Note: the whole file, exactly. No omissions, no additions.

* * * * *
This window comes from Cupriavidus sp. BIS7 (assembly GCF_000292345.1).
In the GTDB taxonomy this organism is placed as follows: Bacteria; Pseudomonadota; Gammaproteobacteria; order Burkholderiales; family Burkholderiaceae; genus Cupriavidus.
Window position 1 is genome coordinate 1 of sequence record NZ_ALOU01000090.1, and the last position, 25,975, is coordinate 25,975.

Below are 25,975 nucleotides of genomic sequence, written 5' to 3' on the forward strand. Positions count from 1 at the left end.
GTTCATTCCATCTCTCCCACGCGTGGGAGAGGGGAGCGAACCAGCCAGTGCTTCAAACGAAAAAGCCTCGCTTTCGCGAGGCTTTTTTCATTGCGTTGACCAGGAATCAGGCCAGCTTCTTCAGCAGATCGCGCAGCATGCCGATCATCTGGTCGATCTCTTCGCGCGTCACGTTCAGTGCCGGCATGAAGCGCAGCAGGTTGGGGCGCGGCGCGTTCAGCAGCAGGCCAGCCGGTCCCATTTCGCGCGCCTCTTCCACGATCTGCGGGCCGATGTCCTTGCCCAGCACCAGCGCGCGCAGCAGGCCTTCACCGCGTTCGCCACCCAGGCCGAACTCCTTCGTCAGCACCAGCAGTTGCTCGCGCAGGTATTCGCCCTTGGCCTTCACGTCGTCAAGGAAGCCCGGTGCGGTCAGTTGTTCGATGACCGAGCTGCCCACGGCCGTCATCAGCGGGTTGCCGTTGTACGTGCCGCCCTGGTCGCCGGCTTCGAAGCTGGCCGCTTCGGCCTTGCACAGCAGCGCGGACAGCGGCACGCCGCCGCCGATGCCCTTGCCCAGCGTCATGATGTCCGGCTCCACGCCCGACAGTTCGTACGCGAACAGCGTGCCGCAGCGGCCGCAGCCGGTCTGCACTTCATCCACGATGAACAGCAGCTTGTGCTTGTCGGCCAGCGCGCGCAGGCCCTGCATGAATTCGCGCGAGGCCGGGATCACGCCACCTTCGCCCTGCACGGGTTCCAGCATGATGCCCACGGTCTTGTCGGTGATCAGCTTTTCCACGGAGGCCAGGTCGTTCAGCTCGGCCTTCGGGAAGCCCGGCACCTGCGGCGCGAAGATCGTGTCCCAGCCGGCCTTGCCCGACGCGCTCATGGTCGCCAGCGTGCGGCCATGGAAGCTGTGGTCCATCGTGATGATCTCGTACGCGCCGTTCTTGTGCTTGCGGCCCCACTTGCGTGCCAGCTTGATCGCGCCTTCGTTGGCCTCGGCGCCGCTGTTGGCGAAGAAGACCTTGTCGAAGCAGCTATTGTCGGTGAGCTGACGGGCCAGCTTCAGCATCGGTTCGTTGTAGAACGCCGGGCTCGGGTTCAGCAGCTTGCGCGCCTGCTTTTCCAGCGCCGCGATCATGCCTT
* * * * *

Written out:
This window comes from Cupriavidus sp. BIS7 (assembly GCF_000292345.1).
In the GTDB taxonomy this organism is placed as follows: Bacteria; Pseudomonadota; Gammaproteobacteria; order Burkholderiales; family Burkholderiaceae; genus Cupriavidus.
Window position 1 is genome coordinate 1 of sequence record NZ_ALOU01000090.1, and the last position, 25,975, is coordinate 25,975.

Below are 25,975 nucleotides of genomic sequence, written 5' to 3' on the forward strand. Positions count from 1 at the left end.
GTTCATTCCATCTCTCCCACGCGTGGGAGAGGGGAGCGAACCAGCCAGTGCTTCAAACGAAAAAGCCTCGCTTTCGCGAGGCTTTTTTCATTGCGTTGACCAGGAATCAGGCCAGCTTCTTCAGCAGATCGCGCAGCATGCCGATCATCTGGTCGATCTCTTCGCGCGTCACGTTCAGTGCCGGCATGAAGCGCAGCAGGTTGGGGCGCGGCGCGTTCAGCAGCAGGCCAGCCGGTCCCATTTCGCGCGCCTCTTCCACGATCTGCGGGCCGATGTCCTTGCCCAGCACCAGCGCGCGCAGCAGGCCTTCACCGCGTTCGCCACCCAGGCCGAACTCCTTCGTCAGCACCAGCAGTTGCTCGCGCAGGTATTCGCCCTTGGCCTTCACGTCGTCAAGGAAGCCCGGTGCGGTCAGTTGTTCGATGACCGAGCTGCCCACGGCCGTCATCAGCGGGTTGCCGTTGTACGTGCCGCCCTGGTCGCCGGCTTCGAAGCTGGCCGCTTCGGCCTTGCACAGCAGCGCGGACAGCGGCACGCCGCCGCCGATGCCCTTGCCCAGCGTCATGATGTCCGGCTCCACGCCCGACAGTTCGTACGCGAACAGCGTGCCGCAGCGGCCGCAGCCGGTCTGCACTTCATCCACGATGAACAGCAGCTTGTGCTTGTCGGCCAGCGCGCGCAGGCCCTGCATGAATTCGCGCGAGGCCGGGATCACGCCACCTTCGCCCTGCACGGGTTCCAGCATGATGCCCACGGTCTTGTCGGTGATCAGCTTTTCCACGGAGGCCAGGTCGTTCAGCTCGGCCTTCGGGAAGCCCGGCACCTGCGGCGCGAAGATCGTGTCCCAGCCGGCCTTGCCCGACGCGCTCATGGTCGCCAGCGTGCGGCCATGGAAGCTGTGGTCCATCGTGATGATCTCGTACGCGCCGTTCTTGTGCTTGCGGCCCCACTTGCGTGCCAGCTTGATCGCGCCTTCGTTGGCCTCGGCGCCGCTGTTGGCGAAGAAGACCTTGTCGAAGCAGCTATTGTCGGTGAGCTGACGGGCCAGCTTCAGCATCGGTTCGTTGTAGAACGCCGGGCTCGGGTTCAGCAGCTTGCGCGCCTGCTTTTCCAGCGCCGCGATCATGCCTT